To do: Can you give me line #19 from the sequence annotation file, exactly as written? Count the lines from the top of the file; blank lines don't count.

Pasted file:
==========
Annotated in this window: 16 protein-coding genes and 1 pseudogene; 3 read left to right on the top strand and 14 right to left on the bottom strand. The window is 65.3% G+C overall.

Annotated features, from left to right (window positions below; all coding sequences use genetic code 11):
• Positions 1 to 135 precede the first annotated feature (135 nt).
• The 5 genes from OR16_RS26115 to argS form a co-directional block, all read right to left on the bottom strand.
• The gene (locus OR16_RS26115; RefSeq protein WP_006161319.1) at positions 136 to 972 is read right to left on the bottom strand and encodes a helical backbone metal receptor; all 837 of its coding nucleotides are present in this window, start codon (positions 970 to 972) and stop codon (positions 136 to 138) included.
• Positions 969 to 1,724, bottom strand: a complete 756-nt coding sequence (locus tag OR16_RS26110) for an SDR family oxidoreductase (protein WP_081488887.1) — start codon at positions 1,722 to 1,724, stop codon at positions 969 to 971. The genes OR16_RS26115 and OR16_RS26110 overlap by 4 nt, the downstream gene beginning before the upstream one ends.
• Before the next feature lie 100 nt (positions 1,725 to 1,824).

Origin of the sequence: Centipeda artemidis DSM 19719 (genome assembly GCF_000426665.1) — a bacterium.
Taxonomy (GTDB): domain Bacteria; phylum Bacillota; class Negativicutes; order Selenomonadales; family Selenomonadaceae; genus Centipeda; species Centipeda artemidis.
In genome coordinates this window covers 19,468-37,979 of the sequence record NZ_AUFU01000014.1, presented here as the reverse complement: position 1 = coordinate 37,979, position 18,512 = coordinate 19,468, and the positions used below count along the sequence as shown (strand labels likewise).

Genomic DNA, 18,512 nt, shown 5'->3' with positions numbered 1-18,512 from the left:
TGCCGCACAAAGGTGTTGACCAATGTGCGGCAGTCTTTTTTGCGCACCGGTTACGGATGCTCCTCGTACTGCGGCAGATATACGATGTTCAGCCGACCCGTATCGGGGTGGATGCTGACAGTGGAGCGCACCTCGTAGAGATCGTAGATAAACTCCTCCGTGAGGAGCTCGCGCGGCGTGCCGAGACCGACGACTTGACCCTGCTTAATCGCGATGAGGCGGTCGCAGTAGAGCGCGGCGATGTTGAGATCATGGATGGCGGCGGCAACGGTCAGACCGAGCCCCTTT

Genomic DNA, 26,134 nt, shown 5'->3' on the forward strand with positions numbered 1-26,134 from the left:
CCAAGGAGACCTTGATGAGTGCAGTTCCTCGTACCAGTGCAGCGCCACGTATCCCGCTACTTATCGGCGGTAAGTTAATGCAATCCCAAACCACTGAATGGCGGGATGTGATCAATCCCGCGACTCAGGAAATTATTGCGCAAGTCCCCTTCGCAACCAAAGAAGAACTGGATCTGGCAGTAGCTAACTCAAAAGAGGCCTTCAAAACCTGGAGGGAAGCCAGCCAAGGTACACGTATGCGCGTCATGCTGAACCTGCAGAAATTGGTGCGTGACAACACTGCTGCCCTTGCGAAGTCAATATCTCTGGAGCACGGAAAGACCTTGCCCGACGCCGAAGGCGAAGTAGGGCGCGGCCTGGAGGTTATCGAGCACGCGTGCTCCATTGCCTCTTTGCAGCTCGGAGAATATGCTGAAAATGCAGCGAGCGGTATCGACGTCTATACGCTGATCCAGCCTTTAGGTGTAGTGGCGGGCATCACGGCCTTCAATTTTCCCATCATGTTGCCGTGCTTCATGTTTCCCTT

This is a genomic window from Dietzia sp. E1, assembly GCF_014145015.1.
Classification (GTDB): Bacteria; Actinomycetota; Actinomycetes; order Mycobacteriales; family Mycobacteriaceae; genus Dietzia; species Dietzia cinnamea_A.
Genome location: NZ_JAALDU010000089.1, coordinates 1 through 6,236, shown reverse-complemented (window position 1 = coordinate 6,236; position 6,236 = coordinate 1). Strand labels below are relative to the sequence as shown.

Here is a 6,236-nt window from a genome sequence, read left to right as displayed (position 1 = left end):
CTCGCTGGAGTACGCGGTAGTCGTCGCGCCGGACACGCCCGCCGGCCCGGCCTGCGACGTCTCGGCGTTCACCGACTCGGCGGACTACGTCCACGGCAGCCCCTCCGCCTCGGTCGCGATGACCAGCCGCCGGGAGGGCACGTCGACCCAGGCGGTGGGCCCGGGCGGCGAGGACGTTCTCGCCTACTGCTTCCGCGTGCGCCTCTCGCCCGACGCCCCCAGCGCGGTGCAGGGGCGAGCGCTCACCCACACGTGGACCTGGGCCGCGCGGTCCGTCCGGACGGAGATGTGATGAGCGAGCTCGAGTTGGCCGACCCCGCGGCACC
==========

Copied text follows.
CTCGCTGGAGTACGCGGTAGTCGTCGCGCCGGACACGCCCGCCGGCCCGGCCTGCGACGTCTCGGCGTTCACCGACTCGGCGGACTACGTCCACGGCAGCCCCTCCGCCTCGGTCGCGATGACCAGCCGCCGGGAGGGCACGTCGACCCAGGCGGTGGGCCCGGGCGGCGAGGACGTTCTCGCCTACTGCTTCCGCGTGCGCCTCTCGCCCGACGCCCCCAGCGCGGTGCAGGGGCGAGCGCTCACCCACACGTGGACCTGGGCCGCGCGGTCCGTCCGGACGGAGATGTGATGAGCGAGCTCGAGTTGGCCGACCCCGCGGCACC